Sudan’s former north-south foes must resolve their differences quickly to avoid derailing a peace deal ahead of the first multi-party elections in decades, Britain said yesterday.
Tensions are high between the former southern rebel Sudan People’s Liberation Movement (SPLM) and the National Congress Party (NCP) over key laws governing the powerful intelligence forces and the results of a census, key for next year’s vote.
“There does need to be quicker progress made if the (deal) is not to be derailed,” Britain’s state minister for development Gareth Thomas said during a visit to Sudan.
He said his message to both sides was they had to have the “courage to compromise” on their differences to ensure the elections, set for April 2010, were free and fair.
Sudan’s two-decade civil war claimed 2 million lives and drove 4 million from their homes, destabilising much of east Africa.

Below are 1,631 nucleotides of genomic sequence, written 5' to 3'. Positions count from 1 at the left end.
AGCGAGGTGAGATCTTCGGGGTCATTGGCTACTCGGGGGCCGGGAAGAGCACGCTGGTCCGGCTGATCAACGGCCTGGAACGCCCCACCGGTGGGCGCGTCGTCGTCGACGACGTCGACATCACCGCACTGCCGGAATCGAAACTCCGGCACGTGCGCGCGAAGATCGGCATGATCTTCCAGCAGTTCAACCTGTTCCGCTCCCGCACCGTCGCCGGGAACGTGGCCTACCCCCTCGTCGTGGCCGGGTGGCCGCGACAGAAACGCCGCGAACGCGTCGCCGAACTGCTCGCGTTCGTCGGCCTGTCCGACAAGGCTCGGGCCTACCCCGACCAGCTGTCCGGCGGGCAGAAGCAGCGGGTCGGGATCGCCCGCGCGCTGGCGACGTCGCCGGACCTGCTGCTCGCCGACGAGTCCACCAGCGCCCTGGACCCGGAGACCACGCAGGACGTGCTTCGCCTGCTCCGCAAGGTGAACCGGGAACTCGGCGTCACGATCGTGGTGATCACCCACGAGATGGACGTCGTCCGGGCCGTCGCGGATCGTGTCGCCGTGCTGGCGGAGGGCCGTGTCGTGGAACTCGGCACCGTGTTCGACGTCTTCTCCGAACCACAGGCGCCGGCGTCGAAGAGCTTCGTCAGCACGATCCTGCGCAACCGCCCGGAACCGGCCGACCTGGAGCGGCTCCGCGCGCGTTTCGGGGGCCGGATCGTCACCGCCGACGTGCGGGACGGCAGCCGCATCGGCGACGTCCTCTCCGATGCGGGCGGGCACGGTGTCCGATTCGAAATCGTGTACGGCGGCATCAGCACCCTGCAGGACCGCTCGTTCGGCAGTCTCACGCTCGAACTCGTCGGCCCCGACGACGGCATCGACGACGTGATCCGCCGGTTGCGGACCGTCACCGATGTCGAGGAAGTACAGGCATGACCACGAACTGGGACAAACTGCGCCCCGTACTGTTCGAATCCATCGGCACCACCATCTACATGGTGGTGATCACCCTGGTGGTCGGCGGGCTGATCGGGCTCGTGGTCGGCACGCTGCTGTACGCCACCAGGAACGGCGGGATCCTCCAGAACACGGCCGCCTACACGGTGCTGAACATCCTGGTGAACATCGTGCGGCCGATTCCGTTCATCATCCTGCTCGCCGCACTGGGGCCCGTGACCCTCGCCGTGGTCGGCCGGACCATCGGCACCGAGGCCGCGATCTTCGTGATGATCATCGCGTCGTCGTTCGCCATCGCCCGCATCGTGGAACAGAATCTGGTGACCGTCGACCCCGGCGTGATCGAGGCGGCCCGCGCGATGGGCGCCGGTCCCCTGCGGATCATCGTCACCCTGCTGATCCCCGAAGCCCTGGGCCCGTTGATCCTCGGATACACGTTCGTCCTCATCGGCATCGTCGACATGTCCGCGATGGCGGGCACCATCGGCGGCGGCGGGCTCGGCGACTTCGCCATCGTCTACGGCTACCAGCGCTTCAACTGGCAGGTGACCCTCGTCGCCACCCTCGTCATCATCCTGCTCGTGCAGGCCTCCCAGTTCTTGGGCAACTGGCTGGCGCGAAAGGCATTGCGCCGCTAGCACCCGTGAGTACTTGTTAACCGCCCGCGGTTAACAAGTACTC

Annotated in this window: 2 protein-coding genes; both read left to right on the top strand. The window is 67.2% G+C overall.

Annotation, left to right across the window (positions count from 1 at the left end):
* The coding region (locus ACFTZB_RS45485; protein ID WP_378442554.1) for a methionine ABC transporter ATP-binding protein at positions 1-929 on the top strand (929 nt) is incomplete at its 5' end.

Some 20 political parties have threatened to boycott the elections if Sudan’s laws are not amended in line with the constitution written after the 2005 peace deal, which enshrined democratic transformation and gave the south a vote on secession in 2011.
Thomas said the government recognised it would be “challenging” to hold elections in the war-torn Darfur region but was committed to include it in the vote.
The International Criminal Court issued an arrest warrant for Sudanese President Omar Hassan al-Bashir this year for war crimes in Darfur, where a separate rebellion exploded in 2003.
Khartoum expelled 13 aid agencies from the world’s largest humanitarian operation in Darfur in response to the court’s decision.
Thomas said he was encouraged that some new aid agencies had registered in Sudan.
But he said Khartoum needed to show more appreciation for aid workers working in dangerous conditions.
“I think the government does recognise that there has been an impact on capacity (by the expulsions),” he said.
Britain is the second largest bilateral donor to Sudan, earmarking £115 million (R1346 million) for development this year, rising to £140 million (R1638 million) next year.
Pic: President Al Bashir of Sudan